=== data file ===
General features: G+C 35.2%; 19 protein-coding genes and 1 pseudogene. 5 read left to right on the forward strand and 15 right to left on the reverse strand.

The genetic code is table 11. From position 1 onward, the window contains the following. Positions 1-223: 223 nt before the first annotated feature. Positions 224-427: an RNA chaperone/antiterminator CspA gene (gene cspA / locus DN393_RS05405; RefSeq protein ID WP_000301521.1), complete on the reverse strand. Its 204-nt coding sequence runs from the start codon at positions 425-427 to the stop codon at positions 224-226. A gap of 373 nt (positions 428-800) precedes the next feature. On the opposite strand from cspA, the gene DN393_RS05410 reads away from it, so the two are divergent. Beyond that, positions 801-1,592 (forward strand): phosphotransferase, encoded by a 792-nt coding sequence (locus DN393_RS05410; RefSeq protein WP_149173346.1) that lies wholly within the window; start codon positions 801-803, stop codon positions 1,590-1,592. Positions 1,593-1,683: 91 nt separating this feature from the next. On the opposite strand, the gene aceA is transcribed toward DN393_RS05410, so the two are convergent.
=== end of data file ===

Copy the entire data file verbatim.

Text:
General features: G+C 35.2%; 19 protein-coding genes and 1 pseudogene. 5 read left to right on the forward strand and 15 right to left on the reverse strand.

The genetic code is table 11. From position 1 onward, the window contains the following. Positions 1-223: 223 nt before the first annotated feature. Positions 224-427: an RNA chaperone/antiterminator CspA gene (gene cspA / locus DN393_RS05405; RefSeq protein ID WP_000301521.1), complete on the reverse strand. Its 204-nt coding sequence runs from the start codon at positions 425-427 to the stop codon at positions 224-226. A gap of 373 nt (positions 428-800) precedes the next feature. On the opposite strand from cspA, the gene DN393_RS05410 reads away from it, so the two are divergent. Beyond that, positions 801-1,592 (forward strand): phosphotransferase, encoded by a 792-nt coding sequence (locus DN393_RS05410; RefSeq protein WP_149173346.1) that lies wholly within the window; start codon positions 801-803, stop codon positions 1,590-1,592. Positions 1,593-1,683: 91 nt separating this feature from the next. On the opposite strand, the gene aceA is transcribed toward DN393_RS05410, so the two are convergent.